3. On October 27, 2003, the plaintiff filed a grievance challenging Prewitt's decision, asking again to change his stated religion to Hebrew Israelite. Id.
4. The counselor's response to the grievance states:
Chaplain Prewitt states he spoke to you on 10/21/03. You stated to him that you are now a Christian, of the Apostolic faith. You also stated that if "House of Yahweh" services were offered, you would not attend. You stated you grew up in the "House of Yahweh" religion and did not realize there is no similarity between "House of Yahweh" & Hebrew religion. Id.
5. Defendant Redshaw, the grievance officer, repeated the counselor's response and recommended denial of the plaintiff's grievance, for the stated reason that "staff follow[ed] established institutional policy and procedures as it relates to inmate's religion." (Def. Ex. A-2).
6. On December 15, 2003, the Administrative Review Board denied the plaintiff's appeal, repeating the counselor's findings and stating:
Per Department Rule 425.30(e) committed persons shall be requested to designate their religious affiliation during the orientation process. Department Rule 425.30(h) stated that any committed person desiring to designate their religious affiliation after the orientation process or desiring to change their designated religious affiliation shall submit the written request to the facility chaplain. The facility chaplain may refuse to change the affiliation if it is determined that the change is being requested for other than religious reasons. The determination may be based, among other matters, on the frequency of changes or a pattern of changing religious affiliation prior to a particular faith group's scheduled holiday or celebration. (Plaintiff's Ex. C).*fn1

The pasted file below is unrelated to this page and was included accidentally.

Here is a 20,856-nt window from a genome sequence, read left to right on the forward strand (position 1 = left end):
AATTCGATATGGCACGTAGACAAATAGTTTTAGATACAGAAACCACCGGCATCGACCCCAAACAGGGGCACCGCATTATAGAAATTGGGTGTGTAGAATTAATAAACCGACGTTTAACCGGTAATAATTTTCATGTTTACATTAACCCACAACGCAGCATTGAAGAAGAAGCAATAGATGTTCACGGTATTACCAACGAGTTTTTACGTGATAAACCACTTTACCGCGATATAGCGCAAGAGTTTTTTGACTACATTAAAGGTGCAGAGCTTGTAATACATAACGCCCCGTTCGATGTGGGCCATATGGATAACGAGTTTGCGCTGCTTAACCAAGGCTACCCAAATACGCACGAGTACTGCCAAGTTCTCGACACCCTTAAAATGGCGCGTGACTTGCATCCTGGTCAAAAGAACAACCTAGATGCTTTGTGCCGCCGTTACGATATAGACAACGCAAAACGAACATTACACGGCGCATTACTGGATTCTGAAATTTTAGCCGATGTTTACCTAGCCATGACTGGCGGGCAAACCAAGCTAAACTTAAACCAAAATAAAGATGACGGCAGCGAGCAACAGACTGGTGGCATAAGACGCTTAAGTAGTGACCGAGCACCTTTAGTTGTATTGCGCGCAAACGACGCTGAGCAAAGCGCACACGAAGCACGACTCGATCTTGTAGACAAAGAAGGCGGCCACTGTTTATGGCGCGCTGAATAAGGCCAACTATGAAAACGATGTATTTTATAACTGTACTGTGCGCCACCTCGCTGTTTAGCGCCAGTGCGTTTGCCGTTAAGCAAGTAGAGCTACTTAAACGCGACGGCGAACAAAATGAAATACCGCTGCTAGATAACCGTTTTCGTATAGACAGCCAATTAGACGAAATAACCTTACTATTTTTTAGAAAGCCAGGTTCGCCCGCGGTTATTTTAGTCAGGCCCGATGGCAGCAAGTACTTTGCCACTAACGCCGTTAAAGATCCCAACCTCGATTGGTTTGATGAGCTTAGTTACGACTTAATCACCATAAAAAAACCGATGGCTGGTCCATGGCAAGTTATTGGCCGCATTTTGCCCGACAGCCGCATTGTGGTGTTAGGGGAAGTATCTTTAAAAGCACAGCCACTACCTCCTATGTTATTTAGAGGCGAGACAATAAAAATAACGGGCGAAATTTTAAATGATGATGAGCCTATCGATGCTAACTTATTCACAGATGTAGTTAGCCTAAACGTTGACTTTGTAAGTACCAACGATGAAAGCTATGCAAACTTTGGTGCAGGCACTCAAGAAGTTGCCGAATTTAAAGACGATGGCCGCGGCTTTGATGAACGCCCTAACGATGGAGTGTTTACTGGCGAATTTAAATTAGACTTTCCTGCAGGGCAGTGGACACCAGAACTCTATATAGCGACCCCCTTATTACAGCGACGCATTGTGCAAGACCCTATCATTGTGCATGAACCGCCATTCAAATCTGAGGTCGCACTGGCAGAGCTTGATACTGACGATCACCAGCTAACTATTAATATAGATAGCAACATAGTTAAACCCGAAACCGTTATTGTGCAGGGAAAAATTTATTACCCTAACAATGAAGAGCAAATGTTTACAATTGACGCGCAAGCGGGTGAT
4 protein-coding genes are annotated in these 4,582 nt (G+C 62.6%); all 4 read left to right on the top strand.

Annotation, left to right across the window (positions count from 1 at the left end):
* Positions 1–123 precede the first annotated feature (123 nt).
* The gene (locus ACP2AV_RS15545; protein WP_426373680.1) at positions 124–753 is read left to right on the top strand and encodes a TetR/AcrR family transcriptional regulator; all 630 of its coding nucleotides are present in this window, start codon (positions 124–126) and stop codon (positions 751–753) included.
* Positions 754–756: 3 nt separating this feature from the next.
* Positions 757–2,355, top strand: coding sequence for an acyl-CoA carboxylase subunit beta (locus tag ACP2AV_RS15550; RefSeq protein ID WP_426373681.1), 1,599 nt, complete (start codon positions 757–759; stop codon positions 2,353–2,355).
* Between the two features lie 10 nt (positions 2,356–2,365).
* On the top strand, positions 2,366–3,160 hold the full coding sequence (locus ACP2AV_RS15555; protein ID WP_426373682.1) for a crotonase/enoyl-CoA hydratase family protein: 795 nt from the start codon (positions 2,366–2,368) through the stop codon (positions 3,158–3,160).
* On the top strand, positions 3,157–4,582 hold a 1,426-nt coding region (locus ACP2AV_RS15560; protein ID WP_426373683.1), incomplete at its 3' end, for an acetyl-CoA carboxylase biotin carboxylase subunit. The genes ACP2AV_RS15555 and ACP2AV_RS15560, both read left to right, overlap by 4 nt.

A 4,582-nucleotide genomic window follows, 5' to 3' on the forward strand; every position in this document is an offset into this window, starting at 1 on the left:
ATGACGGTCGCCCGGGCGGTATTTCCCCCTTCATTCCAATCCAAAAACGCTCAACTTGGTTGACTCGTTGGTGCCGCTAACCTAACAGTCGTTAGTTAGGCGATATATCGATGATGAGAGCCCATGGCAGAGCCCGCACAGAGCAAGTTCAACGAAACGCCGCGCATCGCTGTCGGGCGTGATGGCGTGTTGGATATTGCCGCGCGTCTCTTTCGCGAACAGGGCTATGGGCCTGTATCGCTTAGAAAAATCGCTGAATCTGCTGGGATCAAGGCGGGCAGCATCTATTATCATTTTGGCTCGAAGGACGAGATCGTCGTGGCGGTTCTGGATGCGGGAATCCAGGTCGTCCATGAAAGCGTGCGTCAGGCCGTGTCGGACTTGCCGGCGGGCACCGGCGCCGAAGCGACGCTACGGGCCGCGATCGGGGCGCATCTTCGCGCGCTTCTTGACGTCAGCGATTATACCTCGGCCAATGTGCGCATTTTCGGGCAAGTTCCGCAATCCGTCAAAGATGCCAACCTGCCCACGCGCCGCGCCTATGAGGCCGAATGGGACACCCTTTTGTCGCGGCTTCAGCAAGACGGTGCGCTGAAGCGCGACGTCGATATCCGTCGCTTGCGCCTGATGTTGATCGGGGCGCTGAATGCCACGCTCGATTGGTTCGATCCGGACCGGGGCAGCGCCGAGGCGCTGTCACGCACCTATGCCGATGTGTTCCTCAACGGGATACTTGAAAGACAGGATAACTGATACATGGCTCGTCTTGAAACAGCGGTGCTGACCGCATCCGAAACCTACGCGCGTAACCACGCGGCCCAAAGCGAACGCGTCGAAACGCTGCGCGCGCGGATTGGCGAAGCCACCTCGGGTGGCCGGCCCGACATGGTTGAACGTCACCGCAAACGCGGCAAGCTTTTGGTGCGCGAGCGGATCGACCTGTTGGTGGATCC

7. The plaintiff wrote a letter to the Warden in December, 2003, denying that he had told Prewitt that he was a Christian. The plaintiff wrote that he had worshipped as an African Hebrew Israelite before his incarceration, and only wished to continue to do so. (Def. Ex. A-4). He stated that Prewitt had referred to the plaintiff's request as a "step backward" from Christianity. The plaintiff wrote, "I feel like I'm being forced to be a Christian." He asked again that his identification read "African Hebrew Israelite" and that he be put on the "Hebrew Israelite Services." Id.